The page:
Pentagon has not yet publicly announced a winner of the
highly-sought-after, 10-year contract to provide cloud
services to the Department of Defense as it overhauls its IT
systems — a process it's calling the Joint Enterprise Defense
Infrastructure, or JEDI, program.
fact, the Department of Defense is not yet officially done
with its request-for-proposal process. It has agreed to
release another RFP on Monday.
behind the scenes, some Department of Defense agencies are so
sure that Amazon will be awarded the contract that they are
preparing for a transition to GovCloud, which is Amazon's
cloud infrastructure designed specifically for government use,
according to this source.
can't imagine any possible way that the deal could be
stopped," this person said, adding that it was only a matter
of "waiting for the contract start date to be officially
person said the deal wouldn't be finalized until September and
it was too soon to declare Amazon a winner. The Pentagon did
not immediately respond to a request for comment.
process for winning this contract has been highly contentious.
Opponents of Amazon have even gone so far as to take out
advertisements aimed at Trump. The group Less Government last
week placed an ad in the New York Post — known to be one of
Trump's favorite publications — addressed directly to him.The
ad shows a picture of Amazon CEO Jeff Bezos laughing and
says"your Defense Department is set
to award a no-bid, ten-year contract for all its IT
infrastructure to Administration-enemy Jeff Bezos' Amazon."
Safra Catz, the CEO of another Amazon cloud competitor,
Oracle, dined Tuesday with Trump. Oracle is competing against
Amazon for the JEDI contract.
complained to Trump during the dinner that the Pentagon's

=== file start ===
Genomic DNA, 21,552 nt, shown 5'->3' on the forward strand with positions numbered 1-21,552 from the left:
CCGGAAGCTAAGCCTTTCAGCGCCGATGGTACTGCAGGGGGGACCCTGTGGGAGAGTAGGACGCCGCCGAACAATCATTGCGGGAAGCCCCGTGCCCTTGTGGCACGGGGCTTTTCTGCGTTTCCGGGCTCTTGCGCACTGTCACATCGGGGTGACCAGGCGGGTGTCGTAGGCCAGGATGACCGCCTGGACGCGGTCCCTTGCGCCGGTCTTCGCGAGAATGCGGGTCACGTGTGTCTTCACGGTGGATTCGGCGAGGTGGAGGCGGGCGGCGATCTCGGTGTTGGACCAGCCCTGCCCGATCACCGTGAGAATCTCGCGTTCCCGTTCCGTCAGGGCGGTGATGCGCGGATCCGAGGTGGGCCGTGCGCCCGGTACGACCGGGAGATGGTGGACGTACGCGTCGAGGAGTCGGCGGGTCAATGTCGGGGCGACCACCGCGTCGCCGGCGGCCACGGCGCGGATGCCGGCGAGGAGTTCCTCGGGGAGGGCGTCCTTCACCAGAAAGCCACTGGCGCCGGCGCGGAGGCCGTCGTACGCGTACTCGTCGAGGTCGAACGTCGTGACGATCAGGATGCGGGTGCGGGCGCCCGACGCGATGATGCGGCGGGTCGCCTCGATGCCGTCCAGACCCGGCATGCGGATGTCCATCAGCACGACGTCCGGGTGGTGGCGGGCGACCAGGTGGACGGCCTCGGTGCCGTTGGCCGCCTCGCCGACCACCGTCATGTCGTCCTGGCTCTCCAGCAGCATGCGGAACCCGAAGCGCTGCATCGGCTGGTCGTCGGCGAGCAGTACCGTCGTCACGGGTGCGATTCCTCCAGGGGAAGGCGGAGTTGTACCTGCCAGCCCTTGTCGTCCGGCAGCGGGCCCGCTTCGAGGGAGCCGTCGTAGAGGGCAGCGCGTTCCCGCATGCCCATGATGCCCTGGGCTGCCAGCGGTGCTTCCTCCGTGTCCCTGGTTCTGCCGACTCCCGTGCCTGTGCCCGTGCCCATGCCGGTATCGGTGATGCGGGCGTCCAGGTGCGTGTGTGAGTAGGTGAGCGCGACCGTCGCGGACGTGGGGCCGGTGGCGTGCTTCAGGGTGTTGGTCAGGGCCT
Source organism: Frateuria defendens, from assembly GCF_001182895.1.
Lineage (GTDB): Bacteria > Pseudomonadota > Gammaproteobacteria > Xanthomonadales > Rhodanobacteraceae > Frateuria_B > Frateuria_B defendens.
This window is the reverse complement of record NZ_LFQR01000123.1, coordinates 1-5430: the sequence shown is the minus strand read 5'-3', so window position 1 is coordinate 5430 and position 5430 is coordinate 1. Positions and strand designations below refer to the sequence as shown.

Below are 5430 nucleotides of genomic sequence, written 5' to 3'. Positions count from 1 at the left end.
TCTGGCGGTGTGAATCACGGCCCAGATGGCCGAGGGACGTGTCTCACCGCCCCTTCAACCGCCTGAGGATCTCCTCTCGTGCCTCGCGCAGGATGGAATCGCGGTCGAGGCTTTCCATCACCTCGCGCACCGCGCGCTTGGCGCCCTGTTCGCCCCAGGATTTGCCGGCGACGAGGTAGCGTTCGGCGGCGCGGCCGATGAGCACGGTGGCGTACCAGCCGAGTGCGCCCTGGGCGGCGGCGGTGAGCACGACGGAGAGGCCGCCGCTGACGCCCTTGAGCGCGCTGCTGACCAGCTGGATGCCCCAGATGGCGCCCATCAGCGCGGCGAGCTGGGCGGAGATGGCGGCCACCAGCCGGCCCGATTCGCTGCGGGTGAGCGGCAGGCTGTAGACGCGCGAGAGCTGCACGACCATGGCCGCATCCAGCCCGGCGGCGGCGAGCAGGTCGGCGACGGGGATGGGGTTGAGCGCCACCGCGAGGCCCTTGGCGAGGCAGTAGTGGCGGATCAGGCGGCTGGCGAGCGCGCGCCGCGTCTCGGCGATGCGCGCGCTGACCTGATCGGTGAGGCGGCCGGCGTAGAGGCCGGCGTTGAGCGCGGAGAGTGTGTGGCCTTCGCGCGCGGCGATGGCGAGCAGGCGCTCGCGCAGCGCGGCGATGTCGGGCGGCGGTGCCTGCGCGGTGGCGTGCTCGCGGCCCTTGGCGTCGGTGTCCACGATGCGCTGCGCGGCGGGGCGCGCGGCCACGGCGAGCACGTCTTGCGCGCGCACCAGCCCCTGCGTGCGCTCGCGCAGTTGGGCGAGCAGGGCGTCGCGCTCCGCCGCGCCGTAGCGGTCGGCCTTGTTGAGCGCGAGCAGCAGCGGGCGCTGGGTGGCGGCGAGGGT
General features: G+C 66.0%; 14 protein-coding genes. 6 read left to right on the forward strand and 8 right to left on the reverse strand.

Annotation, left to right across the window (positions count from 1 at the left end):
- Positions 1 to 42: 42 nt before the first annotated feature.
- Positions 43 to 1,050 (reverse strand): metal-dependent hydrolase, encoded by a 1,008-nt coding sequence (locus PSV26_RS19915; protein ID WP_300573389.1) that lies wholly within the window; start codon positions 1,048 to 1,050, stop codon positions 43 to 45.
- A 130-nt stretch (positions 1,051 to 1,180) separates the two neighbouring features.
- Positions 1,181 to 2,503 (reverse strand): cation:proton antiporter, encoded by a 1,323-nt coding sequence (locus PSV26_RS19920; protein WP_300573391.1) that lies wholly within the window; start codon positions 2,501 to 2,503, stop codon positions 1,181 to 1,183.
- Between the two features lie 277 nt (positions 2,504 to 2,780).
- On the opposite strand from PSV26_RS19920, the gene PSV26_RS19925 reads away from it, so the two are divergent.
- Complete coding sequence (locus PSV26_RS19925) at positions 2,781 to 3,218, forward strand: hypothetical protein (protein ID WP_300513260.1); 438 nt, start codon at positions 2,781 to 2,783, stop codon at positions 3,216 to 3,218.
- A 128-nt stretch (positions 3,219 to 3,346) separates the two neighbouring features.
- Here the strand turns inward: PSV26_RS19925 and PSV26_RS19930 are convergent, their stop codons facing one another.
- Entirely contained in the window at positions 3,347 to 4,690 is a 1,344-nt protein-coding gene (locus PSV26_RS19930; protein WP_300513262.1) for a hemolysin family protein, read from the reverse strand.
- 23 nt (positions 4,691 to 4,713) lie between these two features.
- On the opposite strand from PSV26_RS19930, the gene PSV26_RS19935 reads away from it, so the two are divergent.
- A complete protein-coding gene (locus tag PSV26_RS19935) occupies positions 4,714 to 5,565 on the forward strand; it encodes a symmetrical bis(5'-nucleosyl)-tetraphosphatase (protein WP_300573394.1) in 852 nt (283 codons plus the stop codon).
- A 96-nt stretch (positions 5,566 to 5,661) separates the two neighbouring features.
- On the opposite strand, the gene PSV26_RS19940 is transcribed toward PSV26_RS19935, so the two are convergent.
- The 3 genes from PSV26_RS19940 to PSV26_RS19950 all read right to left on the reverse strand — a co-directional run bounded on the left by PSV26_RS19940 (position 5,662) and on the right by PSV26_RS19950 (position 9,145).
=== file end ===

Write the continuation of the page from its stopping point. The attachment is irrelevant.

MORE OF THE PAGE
intent to award the contract to a single company made it
difficult for anyone but Amazon to win the bidding process,
has unleashed a series of attacks against Amazon on Twitter
over the past few days, accusing it of "costing the United
States Post Office massive amounts of money for being their
Delivery Boy," not paying its fair share of taxes, and putting
other companies out of business, among other criticisms.
thwarting the selection of Amazon Web Services, the
cloud-computing arm of Amazon, could prove difficult, even if
Trump and some members of Congress wanted to.
is by far thelargest
cloud-services provider in the US, offering the broadest
range of technology services. And it already proved itself
worthy of handling highly classified materials when it won a
$600 million cloud contract with the CIA, which it was awarded
Web Services claims 44% percent of the cloud market and is
followed by Microsoft's Azure with 7% percent and China's
Alibaba Group with 3%, according to data cited byBloombergfrom
the research firm Gartner Inc.
unless the Pentagon changes course and decides to use multiple
cloud providers, instead of awarding the contract to a single
provider, Amazon seems like a shoo-in.
said, it is common for those who lose government bids to lodge
complaints with the US Government Accountability Office, and
sometimes the GOA rules in the complainer's favor. Given the
battle over this contract, it would be surprising if no one
protests it after it is awarded.
has been no indication that Trump plans to interfere with the
bidding process. The White House press secretary, Sarah
Huckabee Sanders, reiterated on Wednesday that the president
was not involved in the contest.